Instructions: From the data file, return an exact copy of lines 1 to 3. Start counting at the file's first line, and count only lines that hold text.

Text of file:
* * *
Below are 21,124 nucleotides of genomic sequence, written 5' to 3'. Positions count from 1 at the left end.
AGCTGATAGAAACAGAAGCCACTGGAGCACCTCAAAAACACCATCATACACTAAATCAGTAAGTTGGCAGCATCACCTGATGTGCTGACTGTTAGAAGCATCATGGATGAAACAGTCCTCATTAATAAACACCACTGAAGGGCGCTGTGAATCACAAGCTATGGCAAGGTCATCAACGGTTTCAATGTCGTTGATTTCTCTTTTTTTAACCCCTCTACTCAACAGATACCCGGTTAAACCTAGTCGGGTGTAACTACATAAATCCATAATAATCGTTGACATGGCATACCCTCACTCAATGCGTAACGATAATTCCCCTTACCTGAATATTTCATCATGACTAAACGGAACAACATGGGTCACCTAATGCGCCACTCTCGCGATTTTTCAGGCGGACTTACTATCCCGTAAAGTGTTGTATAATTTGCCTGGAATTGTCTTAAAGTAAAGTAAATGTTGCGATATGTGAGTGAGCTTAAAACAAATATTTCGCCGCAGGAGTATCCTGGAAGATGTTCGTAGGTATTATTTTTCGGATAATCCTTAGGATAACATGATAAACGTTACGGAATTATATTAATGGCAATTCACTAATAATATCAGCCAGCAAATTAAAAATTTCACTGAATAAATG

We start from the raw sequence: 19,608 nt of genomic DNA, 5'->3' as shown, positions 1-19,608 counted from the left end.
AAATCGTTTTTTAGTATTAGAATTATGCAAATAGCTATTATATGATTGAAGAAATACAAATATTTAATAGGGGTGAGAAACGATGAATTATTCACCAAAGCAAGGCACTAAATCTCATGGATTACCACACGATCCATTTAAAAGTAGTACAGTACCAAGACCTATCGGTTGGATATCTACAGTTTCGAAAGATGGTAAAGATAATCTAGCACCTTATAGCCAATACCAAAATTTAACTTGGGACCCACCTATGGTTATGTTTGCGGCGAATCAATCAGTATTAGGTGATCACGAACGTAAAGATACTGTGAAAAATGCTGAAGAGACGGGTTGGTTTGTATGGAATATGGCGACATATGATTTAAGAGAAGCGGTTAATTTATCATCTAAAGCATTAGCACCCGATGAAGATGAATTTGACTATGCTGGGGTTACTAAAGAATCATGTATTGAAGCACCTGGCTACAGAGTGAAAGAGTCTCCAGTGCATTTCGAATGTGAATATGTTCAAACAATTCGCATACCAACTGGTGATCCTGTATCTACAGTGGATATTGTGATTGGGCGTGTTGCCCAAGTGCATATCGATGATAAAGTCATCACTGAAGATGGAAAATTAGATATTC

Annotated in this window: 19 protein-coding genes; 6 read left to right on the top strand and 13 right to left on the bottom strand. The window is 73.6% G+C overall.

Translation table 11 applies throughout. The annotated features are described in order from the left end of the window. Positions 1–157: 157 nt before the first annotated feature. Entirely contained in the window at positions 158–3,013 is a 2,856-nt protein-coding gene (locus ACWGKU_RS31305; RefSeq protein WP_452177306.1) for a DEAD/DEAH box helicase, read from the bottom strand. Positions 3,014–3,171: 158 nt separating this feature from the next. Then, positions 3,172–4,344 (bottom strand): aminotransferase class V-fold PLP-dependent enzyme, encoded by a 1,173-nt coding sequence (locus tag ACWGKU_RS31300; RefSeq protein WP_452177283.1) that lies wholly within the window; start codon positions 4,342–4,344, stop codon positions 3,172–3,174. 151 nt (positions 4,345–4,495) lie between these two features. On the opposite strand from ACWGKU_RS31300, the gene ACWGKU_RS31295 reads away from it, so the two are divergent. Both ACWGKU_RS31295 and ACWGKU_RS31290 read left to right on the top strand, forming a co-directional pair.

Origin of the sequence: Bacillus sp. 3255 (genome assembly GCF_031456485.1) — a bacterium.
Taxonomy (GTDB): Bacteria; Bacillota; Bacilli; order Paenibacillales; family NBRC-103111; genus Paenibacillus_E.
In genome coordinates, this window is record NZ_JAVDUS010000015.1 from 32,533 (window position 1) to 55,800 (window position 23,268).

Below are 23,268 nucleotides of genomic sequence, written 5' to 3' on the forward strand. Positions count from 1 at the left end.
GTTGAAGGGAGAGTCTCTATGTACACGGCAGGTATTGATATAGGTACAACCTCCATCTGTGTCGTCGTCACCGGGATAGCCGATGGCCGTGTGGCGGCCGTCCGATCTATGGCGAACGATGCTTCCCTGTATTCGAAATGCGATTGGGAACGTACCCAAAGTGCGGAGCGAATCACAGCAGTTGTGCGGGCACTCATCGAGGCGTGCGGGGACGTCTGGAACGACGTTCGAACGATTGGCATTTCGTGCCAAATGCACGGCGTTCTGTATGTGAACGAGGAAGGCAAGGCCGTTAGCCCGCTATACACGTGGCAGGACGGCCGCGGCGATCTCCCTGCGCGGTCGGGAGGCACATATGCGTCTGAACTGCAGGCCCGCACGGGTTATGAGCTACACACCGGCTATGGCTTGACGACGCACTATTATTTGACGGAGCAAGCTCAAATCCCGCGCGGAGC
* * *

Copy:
Below are 21,124 nucleotides of genomic sequence, written 5' to 3'. Positions count from 1 at the left end.
AGCTGATAGAAACAGAAGCCACTGGAGCACCTCAAAAACACCATCATACACTAAATCAGTAAGTTGGCAGCATCACCTGATGTGCTGACTGTTAGAAGCATCATGGATGAAACAGTCCTCATTAATAAACACCACTGAAGGGCGCTGTGAATCACAAGCTATGGCAAGGTCATCAACGGTTTCAATGTCGTTGATTTCTCTTTTTTTAACCCCTCTACTCAACAGATACCCGGTTAAACCTAGTCGGGTGTAACTACATAAATCCATAATAATCGTTGACATGGCATACCCTCACTCAATGCGTAACGATAATTCCCCTTACCTGAATATTTCATCATGACTAAACGGAACAACATGGGTCACCTAATGCGCCACTCTCGCGATTTTTCAGGCGGACTTACTATCCCGTAAAGTGTTGTATAATTTGCCTGGAATTGTCTTAAAGTAAAGTAAATGTTGCGATATGTGAGTGAGCTTAAAACAAATATTTCGCCGCAGGAGTATCCTGGAAGATGTTCGTAGGTATTATTTTTCGGATAATCCTTAGGATAACATGATAAACGTTACGGAATTATATTAATGGCAATTCACTAATAATATCAGCCAGCAAATTAAAAATTTCACTGAATAAATG

We start from the raw sequence: 19,608 nt of genomic DNA, 5'->3' as shown, positions 1-19,608 counted from the left end.